Every year, Karlovy Vary International Film Festival collects a great selection of short films, made by film students and graduates from various countries of Europe. With their unique style, vision and brave mix of genres, the 10 newcomer directors of the Future Frames are showing a promising future for the European cinema. We made a short interview with all directors who got selected, meet Clemens Pichler, director of the short film Diorama.

Clemens Pichler

Clemens Pichler

Director’s bio: After leaving school, Clemens worked as a stage technician and assistant director at theatres in Munich before starting work on his first short SHIT HAPPENS which was invited to the festivals in Hof and Saarbrücken. He studied Directing at the University of Television and Film in Munich and saw his experimental drama DIORAMA being shortlisted for the Nationalgalerie/German Film Academy’s „Förderpreis für Filmkunst” in 2015.

Diorama: Diorama is a nightmarish trip through a couple’s memories and projections at the end of their long on/off relationship. The film depicts the the couple’s quest for the one true love, which, however, remains unfulfilled.
A sparse desert landscape provides the surreal setting where Kolja and Rocio confront each other with memories of the darkest and manic moments of their time together. For them, the desert is not only a travel destination they never made it to but also represents a place of longing and hope. For an instant, a change of perspective and a chance to reconnect seems possible.
However, the past has a firm grip on them and will not let go. Fond memories of the crazy-romantic beginning of their relationship are overcome by desires and anxieties. The cautious quest for new beginning ends as disaster – again. During their encounter in the unreal desert, their thoughts are haunted more and more by images from the past.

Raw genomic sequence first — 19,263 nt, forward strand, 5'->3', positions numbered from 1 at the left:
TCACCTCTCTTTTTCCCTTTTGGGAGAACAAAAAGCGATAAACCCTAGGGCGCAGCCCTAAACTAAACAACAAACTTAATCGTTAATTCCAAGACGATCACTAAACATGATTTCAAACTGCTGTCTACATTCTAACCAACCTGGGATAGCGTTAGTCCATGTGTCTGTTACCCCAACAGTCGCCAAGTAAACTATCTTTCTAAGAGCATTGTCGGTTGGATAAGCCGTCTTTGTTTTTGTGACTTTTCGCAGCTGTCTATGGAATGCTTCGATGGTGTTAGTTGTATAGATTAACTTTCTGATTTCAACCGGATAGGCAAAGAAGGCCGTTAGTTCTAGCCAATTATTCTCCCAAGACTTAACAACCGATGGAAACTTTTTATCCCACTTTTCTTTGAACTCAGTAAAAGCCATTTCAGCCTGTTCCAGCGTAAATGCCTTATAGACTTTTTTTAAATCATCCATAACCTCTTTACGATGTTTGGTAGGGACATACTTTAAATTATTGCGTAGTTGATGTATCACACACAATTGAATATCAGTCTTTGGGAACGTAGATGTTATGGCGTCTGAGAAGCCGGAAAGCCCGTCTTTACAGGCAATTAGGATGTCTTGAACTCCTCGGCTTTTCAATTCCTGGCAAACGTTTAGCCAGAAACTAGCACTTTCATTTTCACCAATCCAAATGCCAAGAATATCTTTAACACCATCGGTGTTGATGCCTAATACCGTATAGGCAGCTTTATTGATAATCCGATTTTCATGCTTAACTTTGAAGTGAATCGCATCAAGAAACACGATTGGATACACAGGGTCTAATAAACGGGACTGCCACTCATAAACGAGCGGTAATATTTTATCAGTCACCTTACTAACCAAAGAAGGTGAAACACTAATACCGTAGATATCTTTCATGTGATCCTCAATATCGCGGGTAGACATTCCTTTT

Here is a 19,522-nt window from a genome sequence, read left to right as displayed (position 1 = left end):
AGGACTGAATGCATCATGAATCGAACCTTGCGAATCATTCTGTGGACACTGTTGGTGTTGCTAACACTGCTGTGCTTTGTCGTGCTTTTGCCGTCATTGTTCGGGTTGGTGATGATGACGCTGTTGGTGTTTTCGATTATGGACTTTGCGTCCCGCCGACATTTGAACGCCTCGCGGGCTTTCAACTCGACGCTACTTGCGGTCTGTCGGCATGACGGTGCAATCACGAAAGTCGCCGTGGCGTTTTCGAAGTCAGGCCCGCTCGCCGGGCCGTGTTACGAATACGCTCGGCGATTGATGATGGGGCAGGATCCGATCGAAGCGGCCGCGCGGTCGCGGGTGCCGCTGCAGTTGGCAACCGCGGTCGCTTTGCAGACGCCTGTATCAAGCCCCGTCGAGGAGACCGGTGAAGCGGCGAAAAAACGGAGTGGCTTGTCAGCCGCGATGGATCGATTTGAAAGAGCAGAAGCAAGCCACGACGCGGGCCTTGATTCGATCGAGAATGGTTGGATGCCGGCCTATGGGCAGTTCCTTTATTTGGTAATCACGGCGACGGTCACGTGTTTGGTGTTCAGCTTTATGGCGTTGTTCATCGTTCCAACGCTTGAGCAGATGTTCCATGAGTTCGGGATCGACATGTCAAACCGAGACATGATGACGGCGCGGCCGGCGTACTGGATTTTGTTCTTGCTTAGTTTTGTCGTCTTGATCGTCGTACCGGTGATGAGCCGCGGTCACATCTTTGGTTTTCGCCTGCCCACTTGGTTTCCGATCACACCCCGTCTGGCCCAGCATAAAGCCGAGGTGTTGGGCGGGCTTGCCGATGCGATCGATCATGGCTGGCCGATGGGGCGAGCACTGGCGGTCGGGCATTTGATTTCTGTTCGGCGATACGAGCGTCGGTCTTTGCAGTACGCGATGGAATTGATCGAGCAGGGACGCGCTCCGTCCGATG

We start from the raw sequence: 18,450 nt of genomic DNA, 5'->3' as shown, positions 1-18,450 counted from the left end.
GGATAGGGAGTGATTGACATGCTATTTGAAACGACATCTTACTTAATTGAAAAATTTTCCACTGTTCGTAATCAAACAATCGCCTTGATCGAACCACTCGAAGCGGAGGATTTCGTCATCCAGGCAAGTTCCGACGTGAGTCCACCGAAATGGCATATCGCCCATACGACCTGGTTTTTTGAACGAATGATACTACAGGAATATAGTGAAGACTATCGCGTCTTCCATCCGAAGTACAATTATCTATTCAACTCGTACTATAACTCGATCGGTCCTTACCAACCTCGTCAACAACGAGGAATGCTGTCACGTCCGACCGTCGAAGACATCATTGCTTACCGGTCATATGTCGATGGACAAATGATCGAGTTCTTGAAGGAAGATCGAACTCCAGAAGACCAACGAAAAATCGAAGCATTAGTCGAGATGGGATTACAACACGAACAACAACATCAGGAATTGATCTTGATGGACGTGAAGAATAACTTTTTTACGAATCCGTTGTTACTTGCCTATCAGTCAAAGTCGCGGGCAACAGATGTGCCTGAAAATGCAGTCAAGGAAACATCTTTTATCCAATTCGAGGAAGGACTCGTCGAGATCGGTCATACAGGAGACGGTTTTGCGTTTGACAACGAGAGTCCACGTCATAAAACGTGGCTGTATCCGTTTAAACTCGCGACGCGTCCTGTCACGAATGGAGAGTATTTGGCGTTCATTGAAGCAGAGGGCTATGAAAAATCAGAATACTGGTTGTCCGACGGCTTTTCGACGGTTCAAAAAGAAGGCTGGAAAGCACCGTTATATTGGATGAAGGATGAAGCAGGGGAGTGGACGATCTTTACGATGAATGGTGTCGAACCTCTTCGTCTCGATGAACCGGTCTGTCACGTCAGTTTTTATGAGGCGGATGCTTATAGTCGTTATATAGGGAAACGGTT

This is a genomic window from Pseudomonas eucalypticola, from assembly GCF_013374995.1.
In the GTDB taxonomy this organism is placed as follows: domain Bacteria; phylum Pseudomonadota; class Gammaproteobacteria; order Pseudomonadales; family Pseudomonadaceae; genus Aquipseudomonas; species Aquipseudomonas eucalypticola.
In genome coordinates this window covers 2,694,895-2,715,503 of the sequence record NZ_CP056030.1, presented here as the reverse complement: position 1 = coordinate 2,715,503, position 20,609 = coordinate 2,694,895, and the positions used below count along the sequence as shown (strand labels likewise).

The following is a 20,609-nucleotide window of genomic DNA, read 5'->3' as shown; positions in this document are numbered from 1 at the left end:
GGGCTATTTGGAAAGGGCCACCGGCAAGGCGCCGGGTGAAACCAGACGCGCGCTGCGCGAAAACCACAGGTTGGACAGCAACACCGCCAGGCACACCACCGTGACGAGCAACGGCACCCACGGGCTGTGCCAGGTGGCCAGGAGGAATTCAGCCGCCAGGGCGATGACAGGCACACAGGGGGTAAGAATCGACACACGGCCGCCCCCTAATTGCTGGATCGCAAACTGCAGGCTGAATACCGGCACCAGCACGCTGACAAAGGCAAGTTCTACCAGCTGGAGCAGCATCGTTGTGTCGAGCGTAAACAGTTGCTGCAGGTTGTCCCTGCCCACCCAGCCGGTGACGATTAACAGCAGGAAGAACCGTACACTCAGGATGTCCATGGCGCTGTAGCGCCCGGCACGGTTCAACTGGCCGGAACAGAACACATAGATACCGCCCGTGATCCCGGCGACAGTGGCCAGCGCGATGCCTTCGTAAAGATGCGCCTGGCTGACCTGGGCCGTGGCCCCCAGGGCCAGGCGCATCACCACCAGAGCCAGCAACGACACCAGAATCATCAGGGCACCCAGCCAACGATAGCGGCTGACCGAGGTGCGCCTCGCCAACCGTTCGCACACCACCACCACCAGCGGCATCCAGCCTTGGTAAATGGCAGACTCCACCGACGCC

What was your first thought when you realised you got into the Future Frames?
Great! Karlovy Vary!!!

How do you prepare for the festival? What do you expect from it?
I read the wiki article about the city and googled my fellow future frame participants. I hope that by being able to present my film in such a prestigious festival, it will be easier to find fundings for realizing my next project.

How is the film education in your school? Do you get funds for your short films there?
The HFF-Munich is a really good film school, i got good seminars, fundings for four movies and most importantly artistic freedom.

How did you come up with the story of this relationship-rollercoaster?
It’s a big mashup of whats happening in my and my screen writers head and people we know. And we thought its fun to re-use and fill this kind of old metaphor with new life.

Your film has a strong visual style, what was your and your cinematographer’s main visual concept?
Actually it was a very constructive collaboration with the dop, the set designer, and me. we talked a lot and i guess just did what we all thought its cool and we like in a good way together.

How was the shooting? What was the biggest challenge? Your favourite memory?
Originally we wanted to shoot the diorama scenes abroad in a real desert, using the diorama was a workaround, when we realized we can’t afford it. It then even gave the movie its name…

Which directors have influenced you? And which movies?
Eternal Sunshine of the Spotless Mind by Michel Gondry, Heads On by Fatih Akim, Run Lola Run by Tom Tykwer and Swimming Pool by Francois Ozon.

What is your next film plan? Are you preparing for a short or a feature in the future?
I am writing/developing with the same author as diorama on a feature.

Director’s bio, short film summary, and photos from the official website of the Future Frames. More interviews are coming with the directors!